FINAL UPDATE: Since posting this review I've been contacted by at least four different low-level Steam accounts urging me to change it. I think I've laid out my reasoning clearly here, and those urgings all left the impression that they hadn't actually read the review, as they amounted to little more than paltry defenses of blockchain technology in general. "But crypto good actually" isn't persuasive outside of cryptobro circles, I'm afraid. Well, okay, maybe they're not crytpobros – maybe they're just affiliated with the Locus Game Chain campany. Cool. Cool, cool, cool, cool.

In either case, just to make it (even more) explicit, allow me to state in no uncertain terms that I would only be willing to change this review under one of two circumstances: either the blockchain app is removed from the installation package; or the Kingdom Under Fire game page is updated to disclose its presence upfront to new players. That's it.

The Developers have made it quite clear that this release if Kingdom Under Fire is being distributed for free in order to disseminate their blockchain app to "test the techology" – and their actions have indicated that they would very much prefer this testing to be done in secret. Without our knowledge or consent. Do I even have to say it? This is fundamentally unetheical behavior. I was reticent to call this a scam before, but no longer: this is a scam.

Arbitrary Rating: 0/10
🚩🚩 AVOID 🚩🚩
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Developer response:
Lockon  [developer] Posted: Jan 25 @ 3:49am
Dear KUF: War of Heroes Users,
This is Bloom Technology. First, we would like to thank you for your interest in our game. We are amazed at the number of loyal fans expressing their fascination with the original game!
Further, we have reviewed your comments, and it seems there is a misunderstanding of how and why we use blockchain technology in this game version, as well as its relation to cryptocurrencies and NFTs.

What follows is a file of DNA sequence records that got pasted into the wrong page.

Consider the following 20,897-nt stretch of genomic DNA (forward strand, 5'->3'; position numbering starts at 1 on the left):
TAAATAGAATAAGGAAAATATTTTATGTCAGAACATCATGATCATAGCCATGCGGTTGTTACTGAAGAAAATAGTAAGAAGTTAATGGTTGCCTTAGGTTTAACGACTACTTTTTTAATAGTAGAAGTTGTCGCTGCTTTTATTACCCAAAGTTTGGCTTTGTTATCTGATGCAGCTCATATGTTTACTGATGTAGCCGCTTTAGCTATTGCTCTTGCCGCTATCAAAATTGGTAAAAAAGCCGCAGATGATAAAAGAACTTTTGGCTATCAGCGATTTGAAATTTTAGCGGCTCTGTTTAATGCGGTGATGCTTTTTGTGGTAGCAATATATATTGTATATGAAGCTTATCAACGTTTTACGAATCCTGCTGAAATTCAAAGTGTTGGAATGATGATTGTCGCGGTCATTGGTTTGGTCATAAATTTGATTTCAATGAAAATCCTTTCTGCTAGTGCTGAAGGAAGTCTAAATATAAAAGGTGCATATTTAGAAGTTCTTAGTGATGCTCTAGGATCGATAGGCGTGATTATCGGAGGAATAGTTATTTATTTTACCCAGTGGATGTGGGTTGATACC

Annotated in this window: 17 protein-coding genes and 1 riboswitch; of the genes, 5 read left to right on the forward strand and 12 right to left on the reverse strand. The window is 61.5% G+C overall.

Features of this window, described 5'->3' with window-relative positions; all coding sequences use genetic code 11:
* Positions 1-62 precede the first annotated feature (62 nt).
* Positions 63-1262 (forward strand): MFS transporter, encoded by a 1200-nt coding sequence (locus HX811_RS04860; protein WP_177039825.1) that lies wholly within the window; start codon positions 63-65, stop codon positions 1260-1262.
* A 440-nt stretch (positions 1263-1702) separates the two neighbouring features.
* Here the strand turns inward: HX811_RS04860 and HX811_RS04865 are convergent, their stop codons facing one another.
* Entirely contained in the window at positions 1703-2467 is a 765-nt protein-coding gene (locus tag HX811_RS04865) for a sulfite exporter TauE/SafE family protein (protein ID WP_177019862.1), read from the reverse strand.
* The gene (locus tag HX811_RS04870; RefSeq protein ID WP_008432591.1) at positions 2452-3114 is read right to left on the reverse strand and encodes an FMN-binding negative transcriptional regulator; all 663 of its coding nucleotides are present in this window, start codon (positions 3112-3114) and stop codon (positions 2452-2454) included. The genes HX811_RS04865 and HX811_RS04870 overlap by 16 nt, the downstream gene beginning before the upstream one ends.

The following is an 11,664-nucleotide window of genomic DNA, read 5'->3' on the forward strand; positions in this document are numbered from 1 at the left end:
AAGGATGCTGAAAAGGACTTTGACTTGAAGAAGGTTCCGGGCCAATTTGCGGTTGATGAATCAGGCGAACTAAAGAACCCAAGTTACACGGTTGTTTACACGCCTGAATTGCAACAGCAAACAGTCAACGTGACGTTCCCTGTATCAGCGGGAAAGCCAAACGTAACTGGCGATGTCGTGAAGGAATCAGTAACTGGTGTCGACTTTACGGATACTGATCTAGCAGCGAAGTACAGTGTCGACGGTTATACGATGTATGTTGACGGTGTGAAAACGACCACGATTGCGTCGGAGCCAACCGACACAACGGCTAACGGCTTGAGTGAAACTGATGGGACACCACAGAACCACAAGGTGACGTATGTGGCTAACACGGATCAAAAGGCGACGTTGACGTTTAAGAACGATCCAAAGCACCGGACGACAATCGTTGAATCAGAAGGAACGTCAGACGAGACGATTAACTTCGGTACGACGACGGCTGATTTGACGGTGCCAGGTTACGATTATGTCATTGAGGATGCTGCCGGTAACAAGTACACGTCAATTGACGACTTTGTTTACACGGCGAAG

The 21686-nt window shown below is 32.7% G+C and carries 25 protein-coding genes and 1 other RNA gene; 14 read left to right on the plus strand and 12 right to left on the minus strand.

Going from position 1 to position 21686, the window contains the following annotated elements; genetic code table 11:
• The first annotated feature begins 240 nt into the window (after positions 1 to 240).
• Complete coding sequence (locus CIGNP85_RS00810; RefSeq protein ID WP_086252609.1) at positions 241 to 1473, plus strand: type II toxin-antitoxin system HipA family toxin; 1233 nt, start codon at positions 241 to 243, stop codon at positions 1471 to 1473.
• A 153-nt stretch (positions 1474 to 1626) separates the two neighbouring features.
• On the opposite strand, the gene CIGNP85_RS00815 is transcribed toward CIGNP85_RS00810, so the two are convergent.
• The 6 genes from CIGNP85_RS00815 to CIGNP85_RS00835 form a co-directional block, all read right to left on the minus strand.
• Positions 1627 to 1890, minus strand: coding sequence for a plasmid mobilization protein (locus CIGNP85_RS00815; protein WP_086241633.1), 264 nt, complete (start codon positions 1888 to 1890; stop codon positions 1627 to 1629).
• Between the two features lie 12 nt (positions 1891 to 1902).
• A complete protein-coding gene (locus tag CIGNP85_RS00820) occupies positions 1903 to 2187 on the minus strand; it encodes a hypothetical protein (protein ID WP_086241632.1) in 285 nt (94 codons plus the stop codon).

I would like to take this opportunity to unveil some facts to ensure no further misconceptions and misunderstandings vilifying KUF, Bloom Technology, and Locus Chain arise.
First, blockchain technology does not equate to cryptocurrency or NFT. Cryptocurrency and NFTs are digital assets that make use of blockchain technology. Comparing crypto with blockchain is like comparing email with the internet. A project adopting blockchain technology to enhance certain features of its product does not necessarily mean that the project supports cryptocurrencies and NFTs.
Kingdom Under Fire: War of Heroes is an RTS game from the early 2000s and uses a P2P multiplayer networking system similar to other RTS games of its time. In this structure, the server's role was limited to multi-player session construction, game results, user information records, and P2P relays. Kingdom Under Fire operated a server called wargate.net at the time of its service back in the 2000s. In the current Steam version, the Locus Chain blockchain shares session information by recording multiplayer game session data in a synchronized distributed ledger and acts as the wargate.net server. So, yes, we are technically replacing the server.